Plant Fibers as Waterproofing Membrane

Mike Francis P. De Guzman, Clyde L. Lagutao, Calvin T. Macion, Ramon Jr. Hinlog

Abstract


Waterproofing is a method by which an item is made resistant to damage
by water. In order for the structure to be durable, strong, and longlasting,
part of it must have a waterproofing system to avoid corrosion
and deterioration. This study aimed to produce an environmentalfriendly,
cost-efficient, and easy-to-prepare waterproofing system using
plant fibers. Experimental method was used, namely the leak test, to
determine whether the plant fibers could be used as a viable substitute
for the commercial waterproofing membrane. The samples were then
tested for one week (7 days, 168 hours) to determine their respective
volume discharges. The results were gathered and the necessary data
and graphs were shown to better visualize the results. A t-test was
also utilized in order to find out the significant difference of the three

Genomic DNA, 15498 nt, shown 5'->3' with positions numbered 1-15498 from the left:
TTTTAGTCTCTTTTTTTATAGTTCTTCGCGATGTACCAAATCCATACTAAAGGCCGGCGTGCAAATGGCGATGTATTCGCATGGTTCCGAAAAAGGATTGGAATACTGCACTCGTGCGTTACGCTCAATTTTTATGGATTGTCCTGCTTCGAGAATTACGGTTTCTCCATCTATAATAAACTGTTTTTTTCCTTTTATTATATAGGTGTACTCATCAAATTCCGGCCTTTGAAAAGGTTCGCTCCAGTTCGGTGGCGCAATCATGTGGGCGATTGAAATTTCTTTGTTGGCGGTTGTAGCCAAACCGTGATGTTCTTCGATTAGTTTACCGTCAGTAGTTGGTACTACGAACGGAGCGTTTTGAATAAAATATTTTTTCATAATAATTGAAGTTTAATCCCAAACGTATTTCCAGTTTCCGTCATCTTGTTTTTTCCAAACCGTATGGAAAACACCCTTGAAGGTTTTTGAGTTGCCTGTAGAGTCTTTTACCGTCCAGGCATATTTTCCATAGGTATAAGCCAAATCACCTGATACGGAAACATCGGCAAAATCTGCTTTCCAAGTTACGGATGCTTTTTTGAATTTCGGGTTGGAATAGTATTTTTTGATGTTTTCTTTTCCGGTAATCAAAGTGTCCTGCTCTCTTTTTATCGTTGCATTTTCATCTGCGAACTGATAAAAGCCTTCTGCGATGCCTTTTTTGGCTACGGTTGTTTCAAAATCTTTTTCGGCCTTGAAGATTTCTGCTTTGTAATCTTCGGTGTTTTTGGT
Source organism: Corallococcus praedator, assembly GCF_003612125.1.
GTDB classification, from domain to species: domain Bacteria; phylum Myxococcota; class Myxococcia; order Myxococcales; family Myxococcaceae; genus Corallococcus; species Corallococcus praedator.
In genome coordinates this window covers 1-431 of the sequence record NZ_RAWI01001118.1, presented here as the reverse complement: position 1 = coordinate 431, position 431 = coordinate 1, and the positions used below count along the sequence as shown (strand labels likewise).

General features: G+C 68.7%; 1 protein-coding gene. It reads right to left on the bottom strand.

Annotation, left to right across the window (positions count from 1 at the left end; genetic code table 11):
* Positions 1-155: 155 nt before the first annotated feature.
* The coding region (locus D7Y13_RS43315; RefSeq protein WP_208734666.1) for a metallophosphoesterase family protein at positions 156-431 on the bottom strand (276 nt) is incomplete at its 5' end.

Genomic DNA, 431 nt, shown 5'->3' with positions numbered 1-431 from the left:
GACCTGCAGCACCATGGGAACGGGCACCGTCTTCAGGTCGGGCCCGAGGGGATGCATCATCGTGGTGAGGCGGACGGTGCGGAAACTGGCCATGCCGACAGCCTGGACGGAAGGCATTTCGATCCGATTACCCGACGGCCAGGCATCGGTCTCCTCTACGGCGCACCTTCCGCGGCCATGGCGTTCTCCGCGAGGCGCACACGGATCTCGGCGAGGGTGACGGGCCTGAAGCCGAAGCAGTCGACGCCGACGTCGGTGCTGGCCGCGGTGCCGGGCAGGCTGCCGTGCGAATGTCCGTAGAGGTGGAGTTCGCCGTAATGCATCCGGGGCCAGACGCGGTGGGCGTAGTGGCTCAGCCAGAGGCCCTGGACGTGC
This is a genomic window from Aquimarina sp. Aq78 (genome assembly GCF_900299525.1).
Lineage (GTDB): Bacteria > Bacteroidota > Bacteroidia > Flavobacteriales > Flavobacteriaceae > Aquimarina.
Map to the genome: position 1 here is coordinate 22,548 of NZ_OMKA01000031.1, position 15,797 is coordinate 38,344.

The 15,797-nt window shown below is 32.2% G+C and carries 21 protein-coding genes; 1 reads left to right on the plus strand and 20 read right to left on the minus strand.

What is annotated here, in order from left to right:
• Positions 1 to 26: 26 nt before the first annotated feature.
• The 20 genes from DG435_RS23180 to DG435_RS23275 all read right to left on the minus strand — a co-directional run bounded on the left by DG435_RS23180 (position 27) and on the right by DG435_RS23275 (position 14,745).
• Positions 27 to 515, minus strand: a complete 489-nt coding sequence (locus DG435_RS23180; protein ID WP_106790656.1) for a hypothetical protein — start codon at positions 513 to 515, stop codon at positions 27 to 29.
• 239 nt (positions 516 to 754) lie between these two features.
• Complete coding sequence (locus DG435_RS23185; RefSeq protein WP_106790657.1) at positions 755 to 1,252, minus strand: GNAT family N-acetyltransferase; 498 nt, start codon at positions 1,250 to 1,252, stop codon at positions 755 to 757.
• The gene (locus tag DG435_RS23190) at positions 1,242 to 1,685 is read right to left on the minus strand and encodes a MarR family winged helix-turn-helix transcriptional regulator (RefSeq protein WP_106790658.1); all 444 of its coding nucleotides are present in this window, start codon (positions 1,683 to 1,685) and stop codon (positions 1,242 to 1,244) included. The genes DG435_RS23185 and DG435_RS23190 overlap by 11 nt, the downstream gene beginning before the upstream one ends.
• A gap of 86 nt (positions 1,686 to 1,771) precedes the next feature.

waterproofing membranes. These were then compared to evaluate
which waterproofing is more suitable. The t-test results revealed that the
plant fibers as waterproofing membrane could be a viable replacement
for the commercial waterproofing membrane.


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References


Guarte, R.C. (2011). Utilization of Abaca (Musa Textilis Nee) Fiber in the Automotive Industry, The case of the PPP Abaca Project in the Philippines. Retrieved from http://www.jie.or.jp

Lanticse-Diaz, L.J. (2009). Use of abaca fiber (Manila Hemp) in a car manufacturer industry. Retrieved from http://www.fibre2fashion.com


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